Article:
Oceanographic data gathered across the North Pacific in 1985 and again in 1999 indicate that the deepest waters there have been heating up.
In trans-Pacific research cruises, scientists measured the ocean's temperature, salinity, and other properties at more than 100 sites along latitude 47°N. That route stretches from Russia's Kuril Islands to the coast of Washington State, says Howard Freeland of the Institute of Ocean Sciences in Sidney, British Columbia.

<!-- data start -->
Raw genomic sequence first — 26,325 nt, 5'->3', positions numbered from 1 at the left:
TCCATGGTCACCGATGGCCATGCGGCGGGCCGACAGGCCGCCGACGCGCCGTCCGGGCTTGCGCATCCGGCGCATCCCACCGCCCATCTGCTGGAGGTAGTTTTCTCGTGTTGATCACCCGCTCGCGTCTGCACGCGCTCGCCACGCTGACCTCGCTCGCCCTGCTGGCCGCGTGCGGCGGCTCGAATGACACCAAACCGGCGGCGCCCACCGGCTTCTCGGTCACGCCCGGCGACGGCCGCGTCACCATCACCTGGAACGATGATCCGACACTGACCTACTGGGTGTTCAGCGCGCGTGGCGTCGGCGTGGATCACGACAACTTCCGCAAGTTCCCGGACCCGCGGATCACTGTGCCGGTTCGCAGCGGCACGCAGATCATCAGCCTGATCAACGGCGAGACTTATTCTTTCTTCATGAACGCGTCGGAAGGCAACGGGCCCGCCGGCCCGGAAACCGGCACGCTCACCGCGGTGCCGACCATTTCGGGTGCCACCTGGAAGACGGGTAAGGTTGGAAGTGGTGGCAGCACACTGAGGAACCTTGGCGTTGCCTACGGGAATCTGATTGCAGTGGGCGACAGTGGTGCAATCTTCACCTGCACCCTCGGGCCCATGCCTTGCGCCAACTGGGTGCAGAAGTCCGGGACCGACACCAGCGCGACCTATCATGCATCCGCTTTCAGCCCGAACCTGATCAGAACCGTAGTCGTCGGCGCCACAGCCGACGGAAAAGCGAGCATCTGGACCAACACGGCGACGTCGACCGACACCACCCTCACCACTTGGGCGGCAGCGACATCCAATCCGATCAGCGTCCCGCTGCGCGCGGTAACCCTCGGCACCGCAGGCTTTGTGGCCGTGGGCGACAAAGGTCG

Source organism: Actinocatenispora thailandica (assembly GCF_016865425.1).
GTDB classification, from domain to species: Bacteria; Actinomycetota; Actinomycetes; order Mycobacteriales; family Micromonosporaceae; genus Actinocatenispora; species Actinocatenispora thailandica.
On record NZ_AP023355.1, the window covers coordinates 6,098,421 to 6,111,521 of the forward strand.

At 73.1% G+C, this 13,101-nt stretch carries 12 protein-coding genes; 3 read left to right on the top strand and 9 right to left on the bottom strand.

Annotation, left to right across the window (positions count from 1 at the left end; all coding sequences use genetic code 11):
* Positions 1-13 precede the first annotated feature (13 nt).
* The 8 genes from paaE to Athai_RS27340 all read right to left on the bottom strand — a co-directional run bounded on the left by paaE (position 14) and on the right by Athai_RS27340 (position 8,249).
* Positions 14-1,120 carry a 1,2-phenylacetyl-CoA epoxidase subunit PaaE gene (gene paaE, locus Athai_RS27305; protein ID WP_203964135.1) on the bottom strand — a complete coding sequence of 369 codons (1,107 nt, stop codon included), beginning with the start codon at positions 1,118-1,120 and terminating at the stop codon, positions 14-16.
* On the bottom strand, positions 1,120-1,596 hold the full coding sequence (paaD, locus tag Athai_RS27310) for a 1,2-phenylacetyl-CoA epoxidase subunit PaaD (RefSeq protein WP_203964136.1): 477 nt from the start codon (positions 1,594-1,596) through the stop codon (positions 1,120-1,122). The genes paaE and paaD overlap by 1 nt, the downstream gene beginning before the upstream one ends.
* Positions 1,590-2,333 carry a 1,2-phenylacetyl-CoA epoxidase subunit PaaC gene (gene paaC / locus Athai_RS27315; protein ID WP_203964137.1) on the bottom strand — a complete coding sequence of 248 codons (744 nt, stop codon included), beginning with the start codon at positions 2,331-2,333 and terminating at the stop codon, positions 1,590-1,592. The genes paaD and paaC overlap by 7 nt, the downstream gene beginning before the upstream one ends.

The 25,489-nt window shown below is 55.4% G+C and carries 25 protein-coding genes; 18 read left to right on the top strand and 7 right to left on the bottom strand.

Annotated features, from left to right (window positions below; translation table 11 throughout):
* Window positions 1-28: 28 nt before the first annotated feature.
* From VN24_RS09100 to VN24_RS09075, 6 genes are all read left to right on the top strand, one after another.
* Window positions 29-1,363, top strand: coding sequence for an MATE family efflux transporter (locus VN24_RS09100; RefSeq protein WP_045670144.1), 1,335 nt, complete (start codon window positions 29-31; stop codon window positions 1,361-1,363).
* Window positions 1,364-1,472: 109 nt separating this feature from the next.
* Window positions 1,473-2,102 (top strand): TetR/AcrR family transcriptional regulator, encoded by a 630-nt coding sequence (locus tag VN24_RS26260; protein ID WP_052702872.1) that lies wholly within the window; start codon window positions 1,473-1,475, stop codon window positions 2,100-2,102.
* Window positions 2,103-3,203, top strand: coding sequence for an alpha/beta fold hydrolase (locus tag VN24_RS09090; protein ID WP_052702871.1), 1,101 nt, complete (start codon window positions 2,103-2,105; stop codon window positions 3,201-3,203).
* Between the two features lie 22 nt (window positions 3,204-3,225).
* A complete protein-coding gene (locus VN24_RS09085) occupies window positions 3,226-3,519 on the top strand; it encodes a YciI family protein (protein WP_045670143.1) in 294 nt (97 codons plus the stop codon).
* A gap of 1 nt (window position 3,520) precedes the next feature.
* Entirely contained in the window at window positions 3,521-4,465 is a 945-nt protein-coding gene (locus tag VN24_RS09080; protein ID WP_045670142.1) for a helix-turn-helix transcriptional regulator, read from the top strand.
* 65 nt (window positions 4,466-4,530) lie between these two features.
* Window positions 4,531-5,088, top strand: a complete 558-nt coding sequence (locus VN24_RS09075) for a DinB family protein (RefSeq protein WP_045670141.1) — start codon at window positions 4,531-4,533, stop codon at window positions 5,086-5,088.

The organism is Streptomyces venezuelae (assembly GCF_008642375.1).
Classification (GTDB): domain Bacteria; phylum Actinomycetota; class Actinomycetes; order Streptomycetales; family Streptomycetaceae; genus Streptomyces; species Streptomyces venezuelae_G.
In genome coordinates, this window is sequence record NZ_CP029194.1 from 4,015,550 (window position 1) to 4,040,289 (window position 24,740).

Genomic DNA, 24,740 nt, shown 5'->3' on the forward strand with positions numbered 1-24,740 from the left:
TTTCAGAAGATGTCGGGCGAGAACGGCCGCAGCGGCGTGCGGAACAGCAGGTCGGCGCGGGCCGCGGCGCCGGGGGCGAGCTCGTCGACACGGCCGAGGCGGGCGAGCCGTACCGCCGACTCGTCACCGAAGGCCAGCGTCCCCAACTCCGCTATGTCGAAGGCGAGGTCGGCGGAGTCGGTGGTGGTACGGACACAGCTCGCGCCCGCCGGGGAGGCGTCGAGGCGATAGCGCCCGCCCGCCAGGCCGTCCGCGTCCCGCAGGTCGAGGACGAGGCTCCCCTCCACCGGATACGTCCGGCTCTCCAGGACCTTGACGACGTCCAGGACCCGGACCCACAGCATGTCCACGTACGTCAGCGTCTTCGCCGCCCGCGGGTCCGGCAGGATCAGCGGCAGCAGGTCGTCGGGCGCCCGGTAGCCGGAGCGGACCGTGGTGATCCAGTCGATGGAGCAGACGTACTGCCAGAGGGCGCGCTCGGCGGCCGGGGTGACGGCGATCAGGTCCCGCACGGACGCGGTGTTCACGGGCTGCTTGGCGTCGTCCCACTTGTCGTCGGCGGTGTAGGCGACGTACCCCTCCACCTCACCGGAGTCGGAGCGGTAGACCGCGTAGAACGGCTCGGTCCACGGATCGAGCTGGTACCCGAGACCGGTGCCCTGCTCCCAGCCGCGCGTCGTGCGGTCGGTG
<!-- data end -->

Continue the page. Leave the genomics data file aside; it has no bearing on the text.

A comparison of the two data sets showed that the average temperature of the water at depths below 5,000 meters was about 0.005°C warmer in 1999 than it was in 1985. Instruments on both cruises could measure temperatures accurately within 0.001°C, so the temperature increase—which was noted at points all across the ocean basin—almost certainly is real, says Freeland. He and his colleagues report their findings in the Feb. 26 Nature.
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